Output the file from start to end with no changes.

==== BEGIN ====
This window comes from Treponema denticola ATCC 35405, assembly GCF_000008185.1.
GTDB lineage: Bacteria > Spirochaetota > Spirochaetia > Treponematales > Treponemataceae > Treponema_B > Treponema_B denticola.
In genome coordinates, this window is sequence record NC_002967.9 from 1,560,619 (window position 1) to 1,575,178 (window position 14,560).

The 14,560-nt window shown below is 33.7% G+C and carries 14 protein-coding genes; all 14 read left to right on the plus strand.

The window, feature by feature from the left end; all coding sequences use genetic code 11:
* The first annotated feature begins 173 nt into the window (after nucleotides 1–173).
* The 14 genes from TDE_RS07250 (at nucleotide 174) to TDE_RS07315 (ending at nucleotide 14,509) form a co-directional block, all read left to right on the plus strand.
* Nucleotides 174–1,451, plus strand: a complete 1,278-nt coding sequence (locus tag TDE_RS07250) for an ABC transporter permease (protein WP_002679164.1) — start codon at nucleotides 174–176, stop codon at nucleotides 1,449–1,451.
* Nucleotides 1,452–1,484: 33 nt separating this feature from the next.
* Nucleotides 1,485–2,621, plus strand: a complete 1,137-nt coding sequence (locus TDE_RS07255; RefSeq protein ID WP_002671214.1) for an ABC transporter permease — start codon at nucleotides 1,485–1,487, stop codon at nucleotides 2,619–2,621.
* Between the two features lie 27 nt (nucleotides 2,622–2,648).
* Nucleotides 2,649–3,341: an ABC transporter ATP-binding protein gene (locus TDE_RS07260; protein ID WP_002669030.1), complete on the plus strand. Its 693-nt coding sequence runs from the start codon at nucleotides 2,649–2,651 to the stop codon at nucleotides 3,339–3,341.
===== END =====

This window comes from Treponema denticola ATCC 35405, assembly GCF_000008185.1.
GTDB lineage: Bacteria > Spirochaetota > Spirochaetia > Treponematales > Treponemataceae > Treponema_B > Treponema_B denticola.
In genome coordinates, this window is sequence record NC_002967.9 from 1,560,619 (window position 1) to 1,575,178 (window position 14,560).

The 14,560-nt window shown below is 33.7% G+C and carries 14 protein-coding genes; all 14 read left to right on the plus strand.

The window, feature by feature from the left end; all coding sequences use genetic code 11:
* The first annotated feature begins 173 nt into the window (after nucleotides 1–173).
* The 14 genes from TDE_RS07250 (at nucleotide 174) to TDE_RS07315 (ending at nucleotide 14,509) form a co-directional block, all read left to right on the plus strand.
* Nucleotides 174–1,451, plus strand: a complete 1,278-nt coding sequence (locus tag TDE_RS07250) for an ABC transporter permease (protein WP_002679164.1) — start codon at nucleotides 174–176, stop codon at nucleotides 1,449–1,451.
* Nucleotides 1,452–1,484: 33 nt separating this feature from the next.
* Nucleotides 1,485–2,621, plus strand: a complete 1,137-nt coding sequence (locus TDE_RS07255; RefSeq protein ID WP_002671214.1) for an ABC transporter permease — start codon at nucleotides 1,485–1,487, stop codon at nucleotides 2,619–2,621.
* Between the two features lie 27 nt (nucleotides 2,622–2,648).
* Nucleotides 2,649–3,341: an ABC transporter ATP-binding protein gene (locus TDE_RS07260; protein ID WP_002669030.1), complete on the plus strand. Its 693-nt coding sequence runs from the start codon at nucleotides 2,649–2,651 to the stop codon at nucleotides 3,339–3,341.